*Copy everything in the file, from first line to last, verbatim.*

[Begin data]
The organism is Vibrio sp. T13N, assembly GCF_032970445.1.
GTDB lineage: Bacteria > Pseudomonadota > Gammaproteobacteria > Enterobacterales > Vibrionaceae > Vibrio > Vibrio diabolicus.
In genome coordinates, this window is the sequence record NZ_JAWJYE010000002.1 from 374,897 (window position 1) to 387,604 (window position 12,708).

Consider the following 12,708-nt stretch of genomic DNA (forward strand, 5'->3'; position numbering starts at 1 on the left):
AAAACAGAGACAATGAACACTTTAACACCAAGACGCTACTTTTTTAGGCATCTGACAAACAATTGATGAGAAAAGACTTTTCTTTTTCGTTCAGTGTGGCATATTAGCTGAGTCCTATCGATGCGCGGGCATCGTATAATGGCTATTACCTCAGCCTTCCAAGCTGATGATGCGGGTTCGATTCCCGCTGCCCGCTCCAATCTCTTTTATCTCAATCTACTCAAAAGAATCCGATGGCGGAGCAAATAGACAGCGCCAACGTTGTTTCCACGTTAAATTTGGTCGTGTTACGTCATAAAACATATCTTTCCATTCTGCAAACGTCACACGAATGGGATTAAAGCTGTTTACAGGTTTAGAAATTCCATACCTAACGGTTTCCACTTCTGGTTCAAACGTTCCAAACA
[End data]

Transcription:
The organism is Vibrio sp. T13N, assembly GCF_032970445.1.
GTDB lineage: Bacteria > Pseudomonadota > Gammaproteobacteria > Enterobacterales > Vibrionaceae > Vibrio > Vibrio diabolicus.
In genome coordinates, this window is the sequence record NZ_JAWJYE010000002.1 from 374,897 (window position 1) to 387,604 (window position 12,708).

Consider the following 12,708-nt stretch of genomic DNA (forward strand, 5'->3'; position numbering starts at 1 on the left):
AAAACAGAGACAATGAACACTTTAACACCAAGACGCTACTTTTTTAGGCATCTGACAAACAATTGATGAGAAAAGACTTTTCTTTTTCGTTCAGTGTGGCATATTAGCTGAGTCCTATCGATGCGCGGGCATCGTATAATGGCTATTACCTCAGCCTTCCAAGCTGATGATGCGGGTTCGATTCCCGCTGCCCGCTCCAATCTCTTTTATCTCAATCTACTCAAAAGAATCCGATGGCGGAGCAAATAGACAGCGCCAACGTTGTTTCCACGTTAAATTTGGTCGTGTTACGTCATAAAACATATCTTTCCATTCTGCAAACGTCACACGAATGGGATTAAAGCTGTTTACAGGTTTAGAAATTCCATACCTAACGGTTTCCACTTCTGGTTCAAACGTTCCAAACA